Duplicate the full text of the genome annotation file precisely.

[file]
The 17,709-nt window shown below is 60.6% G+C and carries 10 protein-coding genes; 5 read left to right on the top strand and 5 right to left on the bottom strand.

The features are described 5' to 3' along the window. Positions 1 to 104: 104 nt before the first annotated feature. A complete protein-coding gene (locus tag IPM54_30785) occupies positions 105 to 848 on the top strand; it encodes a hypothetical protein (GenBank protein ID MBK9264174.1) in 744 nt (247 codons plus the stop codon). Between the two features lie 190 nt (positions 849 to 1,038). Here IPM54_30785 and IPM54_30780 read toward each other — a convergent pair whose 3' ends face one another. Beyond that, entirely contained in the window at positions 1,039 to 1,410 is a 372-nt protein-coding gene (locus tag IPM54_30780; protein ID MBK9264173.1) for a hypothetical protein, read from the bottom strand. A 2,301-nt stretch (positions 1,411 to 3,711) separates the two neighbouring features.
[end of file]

The 17,709-nt window shown below is 60.6% G+C and carries 10 protein-coding genes; 5 read left to right on the top strand and 5 right to left on the bottom strand.

The features are described 5' to 3' along the window. Positions 1 to 104: 104 nt before the first annotated feature. A complete protein-coding gene (locus tag IPM54_30785) occupies positions 105 to 848 on the top strand; it encodes a hypothetical protein (GenBank protein ID MBK9264174.1) in 744 nt (247 codons plus the stop codon). Between the two features lie 190 nt (positions 849 to 1,038). Here IPM54_30785 and IPM54_30780 read toward each other — a convergent pair whose 3' ends face one another. Beyond that, entirely contained in the window at positions 1,039 to 1,410 is a 372-nt protein-coding gene (locus tag IPM54_30780; protein ID MBK9264173.1) for a hypothetical protein, read from the bottom strand. A 2,301-nt stretch (positions 1,411 to 3,711) separates the two neighbouring features.